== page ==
The NHS has set up isolation areas for A&E rooms in the last couple of weeks, so as to avoid what this article actually describes in the U.S. The sad thing is that some people would likely consider the massive waste on display in that article to be a sign of a superior American system.

Isn't testing cited as THE reason why the US healthcare costs so much? Countries with socialized medical care seem to contain their costs better than the broken system we have.

This discussion is exclusively concerned with testing for the presence of COVID19. Such testing is the first critical step in attempting to slow the spread of the disease, by allowing those infected to remain (self) isolated for a half month,

“ Once a pandemic has started abroad, we should shut schools and many public places immediately.”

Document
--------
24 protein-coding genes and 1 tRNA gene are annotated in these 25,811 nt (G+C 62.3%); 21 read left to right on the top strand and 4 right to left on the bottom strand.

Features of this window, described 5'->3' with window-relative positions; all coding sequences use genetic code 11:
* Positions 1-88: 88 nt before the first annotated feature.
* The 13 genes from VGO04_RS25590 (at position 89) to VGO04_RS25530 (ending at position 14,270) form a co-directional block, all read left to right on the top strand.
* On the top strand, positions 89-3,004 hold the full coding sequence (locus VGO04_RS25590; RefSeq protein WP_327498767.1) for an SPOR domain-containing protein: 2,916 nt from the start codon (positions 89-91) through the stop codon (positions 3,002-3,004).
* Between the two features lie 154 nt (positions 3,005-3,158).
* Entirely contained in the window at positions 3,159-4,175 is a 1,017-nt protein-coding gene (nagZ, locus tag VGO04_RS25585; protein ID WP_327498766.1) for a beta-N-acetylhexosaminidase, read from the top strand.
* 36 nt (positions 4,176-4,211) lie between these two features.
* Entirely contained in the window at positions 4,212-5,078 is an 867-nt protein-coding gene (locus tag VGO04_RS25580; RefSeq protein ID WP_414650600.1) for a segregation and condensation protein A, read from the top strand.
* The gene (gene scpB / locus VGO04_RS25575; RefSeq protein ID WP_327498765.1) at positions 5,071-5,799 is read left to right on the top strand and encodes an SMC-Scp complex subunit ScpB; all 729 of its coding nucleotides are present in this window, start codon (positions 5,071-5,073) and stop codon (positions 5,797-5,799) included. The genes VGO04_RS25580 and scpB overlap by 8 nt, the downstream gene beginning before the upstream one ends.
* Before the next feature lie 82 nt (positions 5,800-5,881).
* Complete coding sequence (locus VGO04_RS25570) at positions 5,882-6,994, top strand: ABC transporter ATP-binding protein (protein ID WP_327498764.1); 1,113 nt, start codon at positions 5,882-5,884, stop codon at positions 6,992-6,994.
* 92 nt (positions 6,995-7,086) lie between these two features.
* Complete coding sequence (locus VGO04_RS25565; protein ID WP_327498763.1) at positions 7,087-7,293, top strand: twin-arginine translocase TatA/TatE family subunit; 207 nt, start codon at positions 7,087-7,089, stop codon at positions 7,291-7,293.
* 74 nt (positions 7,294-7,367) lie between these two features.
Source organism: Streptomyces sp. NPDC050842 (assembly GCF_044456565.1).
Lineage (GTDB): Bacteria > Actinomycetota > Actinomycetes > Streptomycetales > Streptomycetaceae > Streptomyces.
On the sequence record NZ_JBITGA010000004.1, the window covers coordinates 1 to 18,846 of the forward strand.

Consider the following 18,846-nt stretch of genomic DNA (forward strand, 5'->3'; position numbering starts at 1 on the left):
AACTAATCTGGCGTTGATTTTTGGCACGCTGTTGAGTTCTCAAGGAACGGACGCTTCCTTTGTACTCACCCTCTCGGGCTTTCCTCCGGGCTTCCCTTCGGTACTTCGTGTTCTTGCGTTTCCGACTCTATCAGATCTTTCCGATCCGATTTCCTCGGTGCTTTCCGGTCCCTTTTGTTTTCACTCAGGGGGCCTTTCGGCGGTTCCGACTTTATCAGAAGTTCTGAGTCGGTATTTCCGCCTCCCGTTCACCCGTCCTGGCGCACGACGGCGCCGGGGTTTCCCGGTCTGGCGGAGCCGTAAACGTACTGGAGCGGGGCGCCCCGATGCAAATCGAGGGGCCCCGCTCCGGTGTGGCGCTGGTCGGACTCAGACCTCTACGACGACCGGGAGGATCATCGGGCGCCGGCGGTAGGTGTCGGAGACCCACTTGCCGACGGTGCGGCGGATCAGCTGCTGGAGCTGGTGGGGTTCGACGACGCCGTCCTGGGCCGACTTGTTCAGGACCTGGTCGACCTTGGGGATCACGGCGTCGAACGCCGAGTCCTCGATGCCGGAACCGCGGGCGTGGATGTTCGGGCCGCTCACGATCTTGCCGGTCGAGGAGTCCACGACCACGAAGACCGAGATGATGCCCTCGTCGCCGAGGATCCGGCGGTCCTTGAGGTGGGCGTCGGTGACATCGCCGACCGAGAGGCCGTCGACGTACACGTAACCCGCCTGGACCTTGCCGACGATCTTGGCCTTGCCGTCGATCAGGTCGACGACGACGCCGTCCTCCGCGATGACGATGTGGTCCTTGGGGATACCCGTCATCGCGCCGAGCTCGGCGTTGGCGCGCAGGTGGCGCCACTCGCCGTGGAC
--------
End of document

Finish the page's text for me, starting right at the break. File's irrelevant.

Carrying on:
I think this is misguided. Certainly you need to be ahead of the curve, but there is a limit to how long society will tolerate lockdowns - which of course impose other significant costs.
Without widespread testing (as in the US), it is very difficult to say how soon is too soon (the UK will make an interesting case study).

The UK will be interesting, as some schools (not school systems) have already shut down.

And mobilizing millions of volunteers already in the system seems like admirable preparation for a major surge in covid19 cases (the Guardian is a much more global source of news than any American source in my experience, at least since the end of the Cold War)

Another secret Tyler blog? What others are there?

It's not secret. In fact, it was front-and-center in the early days of MR.

One has to admire your creativity. Other users simply used a number series to get around name banning, but you keep exploring all sorts of boring variations on your silly obsession.

As for health systems becoming overwhelmed (and remember this is the prosperous part of Italy):
>>The health care system in the Italian region of Lombardy is on the brink of collapse, the head of its crisis response unit has said.